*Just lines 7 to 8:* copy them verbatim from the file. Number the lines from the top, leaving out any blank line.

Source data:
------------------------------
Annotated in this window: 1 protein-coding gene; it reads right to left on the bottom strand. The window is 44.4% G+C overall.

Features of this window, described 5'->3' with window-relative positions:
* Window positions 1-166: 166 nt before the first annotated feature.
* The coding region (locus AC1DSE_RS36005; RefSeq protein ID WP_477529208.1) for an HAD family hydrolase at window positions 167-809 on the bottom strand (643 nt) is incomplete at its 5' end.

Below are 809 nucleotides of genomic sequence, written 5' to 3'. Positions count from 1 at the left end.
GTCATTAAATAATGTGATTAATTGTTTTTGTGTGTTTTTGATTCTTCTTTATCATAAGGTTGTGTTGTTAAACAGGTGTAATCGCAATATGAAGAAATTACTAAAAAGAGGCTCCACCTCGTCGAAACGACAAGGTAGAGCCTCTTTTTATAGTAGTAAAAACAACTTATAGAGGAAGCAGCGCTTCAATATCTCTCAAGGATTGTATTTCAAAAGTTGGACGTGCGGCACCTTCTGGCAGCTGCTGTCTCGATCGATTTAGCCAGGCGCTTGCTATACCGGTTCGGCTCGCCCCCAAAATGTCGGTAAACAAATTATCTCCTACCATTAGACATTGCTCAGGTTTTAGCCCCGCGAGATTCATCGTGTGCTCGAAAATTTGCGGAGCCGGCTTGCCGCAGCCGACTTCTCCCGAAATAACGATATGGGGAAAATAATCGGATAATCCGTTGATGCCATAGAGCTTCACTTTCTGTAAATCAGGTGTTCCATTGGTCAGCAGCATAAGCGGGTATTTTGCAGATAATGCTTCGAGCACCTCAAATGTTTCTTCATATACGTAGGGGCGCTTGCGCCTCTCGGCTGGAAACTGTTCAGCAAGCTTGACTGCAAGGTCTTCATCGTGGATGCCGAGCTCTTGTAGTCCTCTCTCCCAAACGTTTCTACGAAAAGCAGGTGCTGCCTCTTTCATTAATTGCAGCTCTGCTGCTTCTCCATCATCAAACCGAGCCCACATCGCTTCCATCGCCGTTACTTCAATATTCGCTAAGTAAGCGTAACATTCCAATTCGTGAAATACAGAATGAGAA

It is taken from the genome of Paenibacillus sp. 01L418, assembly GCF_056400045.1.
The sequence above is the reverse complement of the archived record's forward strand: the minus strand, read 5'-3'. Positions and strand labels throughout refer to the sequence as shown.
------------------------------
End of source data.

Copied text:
It is taken from the genome of Paenibacillus sp. 01L418, assembly GCF_056400045.1.
The sequence above is the reverse complement of the archived record's forward strand: the minus strand, read 5'-3'. Positions and strand labels throughout refer to the sequence as shown.